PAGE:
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    • She is, thanks Sarah, and that’s my mission. I hate to feel like I’m ‘banging on’ about diabetes, but if I can change perceptions of it even a little, it at least feels like I’m doing something that will help her for the long term.

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  8. I have no idea what it’s like living with a diabetic child, but know that when one daughter was seriously ill at the age of 10 that I floundered and didn’t think I had it in me to get through everything that needed to be done. Looking back, I know that I am a stronger person because of her illness. All you can do is remind yourself every day that you are doing the best you can by being there for your gorgeous girl whenever she needs you. You’re also raising awareness for the condition and should be congratulated for all your hard work. Take pleasure in the smallest of things and treasure every moment that isn’t troublesome. Thinking of you x

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    • You’re completely right, of course. Thank you for sharing that – perspective is always so helpful when you’re trying to come to terms with something difficult. I haven’t been in a place to apply it until now, but I’m hoping that now the initial storm is settling (though there will be many many more flurries), I can spend some time fathoming how to be happy from a different vantage point.

      Reply
  9. It’s funny (not haha) how a few of us are going through particularly tricky times right now – can’t even say it must be the weather… 😉
    Just trying to make light of it of course, because I don’t know what else to do. I don’t feel particularly ‘light’ at the moment, but I know it will pass, and that’s the best bit to focus on. I also know though, like you, that it won’t actually properly pass, that there’s always a ‘something’ there, and that it is relentless. Like you, I also see a child ‘without’, and I see how easy that life is, and a part of me longs for that easyness all the time, and yet it’s out of reach. We can’t do anything except accept the way it is, and carry on carrying on. Shall I pop round with a bottle later?! 😀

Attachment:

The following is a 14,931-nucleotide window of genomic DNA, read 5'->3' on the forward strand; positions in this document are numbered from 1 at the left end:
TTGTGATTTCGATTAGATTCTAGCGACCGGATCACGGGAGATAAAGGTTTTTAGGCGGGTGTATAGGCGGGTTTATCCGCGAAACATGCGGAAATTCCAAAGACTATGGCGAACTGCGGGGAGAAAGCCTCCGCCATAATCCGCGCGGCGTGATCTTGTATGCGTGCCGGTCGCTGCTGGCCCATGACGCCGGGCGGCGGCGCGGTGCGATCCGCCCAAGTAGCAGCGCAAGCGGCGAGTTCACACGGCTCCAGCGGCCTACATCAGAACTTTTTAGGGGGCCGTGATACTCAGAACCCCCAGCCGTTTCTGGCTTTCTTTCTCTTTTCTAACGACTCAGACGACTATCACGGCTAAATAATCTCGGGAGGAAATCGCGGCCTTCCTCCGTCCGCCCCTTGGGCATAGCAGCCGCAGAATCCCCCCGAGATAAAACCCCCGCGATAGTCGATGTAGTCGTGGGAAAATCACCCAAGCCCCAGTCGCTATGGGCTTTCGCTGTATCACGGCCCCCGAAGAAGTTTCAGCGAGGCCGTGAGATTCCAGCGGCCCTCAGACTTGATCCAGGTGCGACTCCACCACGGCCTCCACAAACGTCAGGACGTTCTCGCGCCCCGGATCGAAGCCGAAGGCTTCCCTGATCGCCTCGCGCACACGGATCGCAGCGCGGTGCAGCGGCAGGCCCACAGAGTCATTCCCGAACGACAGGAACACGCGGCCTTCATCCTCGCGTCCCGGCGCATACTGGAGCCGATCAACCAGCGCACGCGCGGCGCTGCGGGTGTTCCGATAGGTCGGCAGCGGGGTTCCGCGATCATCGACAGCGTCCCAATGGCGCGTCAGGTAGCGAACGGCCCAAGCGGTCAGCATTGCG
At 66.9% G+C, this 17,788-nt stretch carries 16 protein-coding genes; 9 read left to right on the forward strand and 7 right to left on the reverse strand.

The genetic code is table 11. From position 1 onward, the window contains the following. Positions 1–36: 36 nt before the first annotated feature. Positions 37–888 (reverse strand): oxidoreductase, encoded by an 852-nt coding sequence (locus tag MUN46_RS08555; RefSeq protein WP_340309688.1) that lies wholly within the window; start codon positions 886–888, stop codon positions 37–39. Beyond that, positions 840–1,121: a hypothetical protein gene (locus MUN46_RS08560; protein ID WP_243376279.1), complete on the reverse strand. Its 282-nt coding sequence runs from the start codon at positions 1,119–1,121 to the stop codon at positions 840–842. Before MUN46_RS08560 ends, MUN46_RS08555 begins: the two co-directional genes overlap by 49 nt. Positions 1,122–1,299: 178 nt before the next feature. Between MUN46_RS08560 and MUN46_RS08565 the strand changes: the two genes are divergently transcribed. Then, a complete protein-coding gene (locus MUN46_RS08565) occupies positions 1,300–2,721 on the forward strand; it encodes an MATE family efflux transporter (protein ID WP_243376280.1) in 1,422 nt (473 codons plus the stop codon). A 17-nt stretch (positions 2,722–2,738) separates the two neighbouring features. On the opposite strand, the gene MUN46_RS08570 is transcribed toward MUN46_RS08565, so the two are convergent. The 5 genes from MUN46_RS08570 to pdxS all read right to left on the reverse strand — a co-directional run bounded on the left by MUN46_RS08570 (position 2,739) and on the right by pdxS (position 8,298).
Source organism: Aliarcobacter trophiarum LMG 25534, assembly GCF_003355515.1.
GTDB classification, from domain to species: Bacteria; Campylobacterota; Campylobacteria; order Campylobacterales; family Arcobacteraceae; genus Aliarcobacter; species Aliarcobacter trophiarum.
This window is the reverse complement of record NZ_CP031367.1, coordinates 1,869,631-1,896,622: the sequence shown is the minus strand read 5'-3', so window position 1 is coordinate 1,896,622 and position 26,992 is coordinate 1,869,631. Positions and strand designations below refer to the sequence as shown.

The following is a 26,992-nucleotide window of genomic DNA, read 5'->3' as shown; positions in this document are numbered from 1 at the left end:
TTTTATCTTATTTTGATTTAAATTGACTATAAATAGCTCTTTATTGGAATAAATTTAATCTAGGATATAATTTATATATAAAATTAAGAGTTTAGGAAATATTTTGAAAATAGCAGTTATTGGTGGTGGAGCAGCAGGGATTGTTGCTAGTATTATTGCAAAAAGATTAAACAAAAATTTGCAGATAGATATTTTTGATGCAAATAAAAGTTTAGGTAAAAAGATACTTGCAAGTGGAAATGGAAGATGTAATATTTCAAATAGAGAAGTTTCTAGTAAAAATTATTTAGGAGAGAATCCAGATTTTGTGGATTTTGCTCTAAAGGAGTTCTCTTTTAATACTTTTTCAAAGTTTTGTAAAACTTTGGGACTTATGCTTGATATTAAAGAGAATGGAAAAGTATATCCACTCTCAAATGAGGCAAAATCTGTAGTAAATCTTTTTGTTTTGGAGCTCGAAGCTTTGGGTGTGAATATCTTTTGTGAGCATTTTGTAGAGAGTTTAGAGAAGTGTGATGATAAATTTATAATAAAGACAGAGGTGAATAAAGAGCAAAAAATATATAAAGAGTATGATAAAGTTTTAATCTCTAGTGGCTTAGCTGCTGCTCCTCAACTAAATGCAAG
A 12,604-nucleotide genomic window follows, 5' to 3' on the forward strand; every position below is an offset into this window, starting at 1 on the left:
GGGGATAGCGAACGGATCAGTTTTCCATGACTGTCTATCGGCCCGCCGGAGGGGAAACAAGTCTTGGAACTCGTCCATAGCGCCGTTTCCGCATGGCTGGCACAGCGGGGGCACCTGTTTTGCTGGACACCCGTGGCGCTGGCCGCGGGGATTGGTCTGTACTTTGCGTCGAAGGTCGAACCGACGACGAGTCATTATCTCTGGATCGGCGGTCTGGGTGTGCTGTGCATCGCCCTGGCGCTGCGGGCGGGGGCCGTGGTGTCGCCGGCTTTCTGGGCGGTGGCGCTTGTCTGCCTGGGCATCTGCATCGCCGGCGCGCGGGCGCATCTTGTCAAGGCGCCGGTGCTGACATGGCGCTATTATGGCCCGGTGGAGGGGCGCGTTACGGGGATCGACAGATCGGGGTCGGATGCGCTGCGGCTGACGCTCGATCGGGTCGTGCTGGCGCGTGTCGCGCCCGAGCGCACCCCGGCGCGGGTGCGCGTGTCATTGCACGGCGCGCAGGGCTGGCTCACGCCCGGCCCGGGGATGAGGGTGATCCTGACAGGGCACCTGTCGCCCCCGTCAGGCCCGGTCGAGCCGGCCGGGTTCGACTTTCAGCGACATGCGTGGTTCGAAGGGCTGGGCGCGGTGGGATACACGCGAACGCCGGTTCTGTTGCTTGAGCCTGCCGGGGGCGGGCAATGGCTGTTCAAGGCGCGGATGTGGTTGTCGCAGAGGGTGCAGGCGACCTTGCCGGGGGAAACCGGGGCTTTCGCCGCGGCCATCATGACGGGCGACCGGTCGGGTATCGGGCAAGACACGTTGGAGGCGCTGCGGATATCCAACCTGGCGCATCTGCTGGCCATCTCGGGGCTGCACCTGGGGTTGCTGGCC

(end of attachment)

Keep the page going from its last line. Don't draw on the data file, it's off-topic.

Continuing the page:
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  10. My dear Helen, I am so sorry to hear that you are sad. I think this is what happens actually. The things that happen when we don’t expect makes us unhappy. I know what you mean though and with so many of your words I resonate too…I blame my depression for all this. I am incapable to feel happy despite all the good things in my life…We always want more from life and this is what makes us so unhappy. I am fortunate to have a great circle of friends that always pick me up when I am down though. I wish we were all happy and that the illnesses didn’t exist but…Lots of love to you! I miss yoxxxx

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  11. I’ve had this page open on my computer for a couple of days wondering how to reply. I can’t imagine how worrying and stressful life is at the moment for you, but to an outsider you seem to cope amazingly well and not let diabetes stop you doing anything. You should be very proud of yourself and your family. I really hope things get better soon. xx

    Reply
    • Thanks Emma. Sometimes it’s entirely manageable, though irritating, sometimes it really is very difficult indeed, and exhausting. The trouble is you never know what you’re going to get until you see it, so you always have to be on your guard. I think that’s the most tiring, and frustrating thing about living with diabetes – you just can never relax because it’s alway one step ahead of you. x

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  12. Great post, and one which resonates. Having met you a few times, I’ve always thought of you as a person who is very comfortable in their skin, with their outlook and with their life. I guess it shows that people can put on a happy face and get on with it, even if things aren’t quite right, and they can do so very well.
    Hope all is well.

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    • Oh it’s so true isn’t it? What you see on the outside of a person is not always what is going on inside, and I suppose all of us have our own personal crises we don’t talk much about. Flipping bloggers, eh, getting it all out there? 😉

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  13. Interesting read, a lot of which sounded familiar, not through diabetes but just through my depression which has been prevalent all my life, As i have got older i have managed to control it a lot more, I always try to look on the upside ( not easy when you have depression) my depression has been good for me though ! If i didn’t have it i would be off boozing and partying and whatnot – as it is it makes me look after myself in a way i probably wouldn’t if i were erm dare i say it…normal, although i am not sure what normal is anymore

    thanks for writing this i enjoyed reading it

    Tristan

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  14. So sorry to read this, know that you are not alone and I hope medicine catches us, I have an unwell relative currently and relate to the pain and constant worry x

    Reply